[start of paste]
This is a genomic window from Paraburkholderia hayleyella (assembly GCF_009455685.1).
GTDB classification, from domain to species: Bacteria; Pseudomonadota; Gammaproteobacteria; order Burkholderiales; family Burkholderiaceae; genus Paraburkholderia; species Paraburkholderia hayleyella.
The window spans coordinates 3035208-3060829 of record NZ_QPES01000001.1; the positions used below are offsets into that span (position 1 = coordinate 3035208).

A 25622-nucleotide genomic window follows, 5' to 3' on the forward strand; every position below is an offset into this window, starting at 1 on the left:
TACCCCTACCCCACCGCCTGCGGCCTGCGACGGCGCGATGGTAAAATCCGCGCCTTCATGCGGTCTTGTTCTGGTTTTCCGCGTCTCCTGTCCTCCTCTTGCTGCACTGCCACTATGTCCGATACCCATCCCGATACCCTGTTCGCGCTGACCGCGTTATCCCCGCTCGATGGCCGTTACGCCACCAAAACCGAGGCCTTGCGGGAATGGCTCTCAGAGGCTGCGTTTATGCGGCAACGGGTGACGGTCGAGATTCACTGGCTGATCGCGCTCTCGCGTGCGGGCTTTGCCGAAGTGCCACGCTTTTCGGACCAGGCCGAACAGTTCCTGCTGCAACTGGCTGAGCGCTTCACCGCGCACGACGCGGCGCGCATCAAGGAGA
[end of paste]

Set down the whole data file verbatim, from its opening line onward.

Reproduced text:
This is a genomic window from Paraburkholderia hayleyella (assembly GCF_009455685.1).
GTDB classification, from domain to species: Bacteria; Pseudomonadota; Gammaproteobacteria; order Burkholderiales; family Burkholderiaceae; genus Paraburkholderia; species Paraburkholderia hayleyella.
The window spans coordinates 3035208-3060829 of record NZ_QPES01000001.1; the positions used below are offsets into that span (position 1 = coordinate 3035208).

A 25622-nucleotide genomic window follows, 5' to 3' on the forward strand; every position below is an offset into this window, starting at 1 on the left:
TACCCCTACCCCACCGCCTGCGGCCTGCGACGGCGCGATGGTAAAATCCGCGCCTTCATGCGGTCTTGTTCTGGTTTTCCGCGTCTCCTGTCCTCCTCTTGCTGCACTGCCACTATGTCCGATACCCATCCCGATACCCTGTTCGCGCTGACCGCGTTATCCCCGCTCGATGGCCGTTACGCCACCAAAACCGAGGCCTTGCGGGAATGGCTCTCAGAGGCTGCGTTTATGCGGCAACGGGTGACGGTCGAGATTCACTGGCTGATCGCGCTCTCGCGTGCGGGCTTTGCCGAAGTGCCACGCTTTTCGGACCAGGCCGAACAGTTCCTGCTGCAACTGGCTGAGCGCTTCACCGCGCACGACGCGGCGCGCATCAAGGAGA